The December–February seasonal global temperature was 1.13°C (2.03°F) above the 20th century average of 12.1°C (53.8°F). This was the highest for December–February in the 1880–2016 record, surpassing the previous record set last year by 0.29°C (0.52°F). December 2015–February 2016 also marks the highest 3-month departure from average for any 3-month period on record, surpassing the previous record set last month, November 2015–January 2016, by 0.09°C (0.16°F).

  • The globally-averaged temperature across land surfaces was also the highest on record for December–February, at 1.93°C (3.47°F) above the 20th century average of 3.2°C (37.8°F). This surpasses the previous record set last year by 0.46°C (0.83°F) and marks the highest 3-month departure from average for any 3-month period on record, surpassing the previous record of November 2015–January 2016 by 0.40°C (0.70°F).
  • SST for the period was 0.84°C (1.51°F) above the 20th century average of 15.8°C (60.5°F), the highest for December–February on record, surpassing the previous record set in 2009/10 by 0.22°C (0.40°F).

The first two months of 2016 were the warmest such period on record across the world’s land and ocean surfaces, at 1.13°C (2.03°F) above the 20th century average of 12.1°C (53.8°F), surpassing the previous record set in 2015 by 0.29°C (0.52°F).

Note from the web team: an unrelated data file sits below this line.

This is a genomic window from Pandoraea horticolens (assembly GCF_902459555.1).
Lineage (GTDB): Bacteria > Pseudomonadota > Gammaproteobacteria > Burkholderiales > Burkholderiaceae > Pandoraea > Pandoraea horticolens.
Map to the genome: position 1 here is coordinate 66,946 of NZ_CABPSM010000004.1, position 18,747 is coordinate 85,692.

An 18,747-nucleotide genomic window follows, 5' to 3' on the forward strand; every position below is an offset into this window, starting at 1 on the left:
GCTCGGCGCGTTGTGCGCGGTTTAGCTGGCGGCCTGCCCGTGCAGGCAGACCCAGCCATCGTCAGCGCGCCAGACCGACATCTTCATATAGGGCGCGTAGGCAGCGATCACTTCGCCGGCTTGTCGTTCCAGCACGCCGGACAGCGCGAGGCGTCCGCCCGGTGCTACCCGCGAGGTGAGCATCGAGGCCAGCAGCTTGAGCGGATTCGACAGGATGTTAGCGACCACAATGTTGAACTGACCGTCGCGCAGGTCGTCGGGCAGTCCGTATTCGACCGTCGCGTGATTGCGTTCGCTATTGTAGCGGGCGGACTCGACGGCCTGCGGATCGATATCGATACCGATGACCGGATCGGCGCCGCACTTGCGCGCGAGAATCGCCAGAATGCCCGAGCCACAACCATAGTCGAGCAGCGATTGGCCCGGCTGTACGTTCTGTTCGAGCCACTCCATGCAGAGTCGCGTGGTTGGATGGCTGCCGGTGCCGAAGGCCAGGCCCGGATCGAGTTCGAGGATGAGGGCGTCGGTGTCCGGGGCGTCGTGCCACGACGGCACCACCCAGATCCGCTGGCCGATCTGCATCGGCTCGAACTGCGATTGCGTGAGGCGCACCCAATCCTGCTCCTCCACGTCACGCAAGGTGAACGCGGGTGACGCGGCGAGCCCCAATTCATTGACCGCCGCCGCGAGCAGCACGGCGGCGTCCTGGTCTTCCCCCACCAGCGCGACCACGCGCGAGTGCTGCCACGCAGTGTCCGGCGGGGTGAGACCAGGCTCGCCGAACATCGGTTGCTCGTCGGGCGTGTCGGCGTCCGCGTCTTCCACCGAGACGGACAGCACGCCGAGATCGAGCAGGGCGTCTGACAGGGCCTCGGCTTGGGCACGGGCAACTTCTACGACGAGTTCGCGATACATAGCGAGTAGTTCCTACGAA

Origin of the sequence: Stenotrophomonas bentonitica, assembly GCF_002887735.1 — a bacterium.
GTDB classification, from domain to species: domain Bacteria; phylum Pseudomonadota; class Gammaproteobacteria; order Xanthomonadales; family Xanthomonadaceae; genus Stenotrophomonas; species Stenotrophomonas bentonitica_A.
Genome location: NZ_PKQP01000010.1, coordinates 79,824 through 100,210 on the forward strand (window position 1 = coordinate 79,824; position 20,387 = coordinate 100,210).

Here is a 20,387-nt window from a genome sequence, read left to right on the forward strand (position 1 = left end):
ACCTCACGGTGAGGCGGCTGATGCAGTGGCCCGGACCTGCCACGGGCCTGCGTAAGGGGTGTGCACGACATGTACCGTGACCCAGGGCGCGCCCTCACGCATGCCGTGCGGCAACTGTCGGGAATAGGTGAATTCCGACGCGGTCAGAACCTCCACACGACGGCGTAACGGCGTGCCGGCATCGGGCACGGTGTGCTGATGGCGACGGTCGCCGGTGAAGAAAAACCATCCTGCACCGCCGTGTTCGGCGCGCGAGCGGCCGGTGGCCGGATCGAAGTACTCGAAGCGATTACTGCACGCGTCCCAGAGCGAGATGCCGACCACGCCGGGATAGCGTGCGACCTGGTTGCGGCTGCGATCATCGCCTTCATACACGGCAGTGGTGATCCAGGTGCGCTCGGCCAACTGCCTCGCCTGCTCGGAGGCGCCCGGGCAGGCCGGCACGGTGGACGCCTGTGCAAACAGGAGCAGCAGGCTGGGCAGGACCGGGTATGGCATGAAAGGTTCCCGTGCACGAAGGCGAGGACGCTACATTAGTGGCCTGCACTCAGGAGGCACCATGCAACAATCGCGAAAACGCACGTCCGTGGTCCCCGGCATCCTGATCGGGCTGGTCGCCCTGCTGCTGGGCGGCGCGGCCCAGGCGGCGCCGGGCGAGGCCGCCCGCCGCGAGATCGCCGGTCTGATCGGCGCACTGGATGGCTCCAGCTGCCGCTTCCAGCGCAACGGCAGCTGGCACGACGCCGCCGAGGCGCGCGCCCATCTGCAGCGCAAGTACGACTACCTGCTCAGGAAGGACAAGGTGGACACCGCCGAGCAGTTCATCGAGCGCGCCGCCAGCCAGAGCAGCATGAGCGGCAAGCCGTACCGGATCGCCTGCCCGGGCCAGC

The average SST for the year-to-date was the highest for January–February in the 137-year period of record, at 0.83°C (1.49°F) above average, surpassing the previous record set in 2010 by 0.22°C (0.40°F). The average land surface temperature was also record high, at 1.95°C (3.51°F) above average, surpassing the previous record of 2002 by 0.41°C (0.74°F).

Source: NOAA National Centers for Environmental Information, State of the Climate: Global Analysis for February 2016, published online March 2016, retrieved on March 18, 2016 from

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Lakes Worldwide Rapidly Warming

Posted by feww on December 20, 2015

Climate change rapidly heating up lakes globally

Climate change is rapidly heating up the lakes, threatening freshwater supplies and ecosystems globally, according to a comprehensive study spanning six continents, said a report.

The research, published in the journal Geophysical Research Letters, was carried out by  more than 60 scientists and was announced at the fall meeting of the American Geophysical Union.

Ice on Lake Vortsjarv in Estonia. Ice-covered lakes warm faster than those with open water. Credit: T. Noges

“Our knowledge of how lakes are responding to global change has been lacking,” said the program director in the Division of Environmental Biology at the National Science Foundation, which funded the research. “That has made forecasting the future of lakes—and the life and livelihoods they support—very challenging. These newly reported trends are a wake-up call to scientists and citizens, including water resource managers and those who depend on freshwater fisheries.”

Lakes warming faster than oceans or atmosphere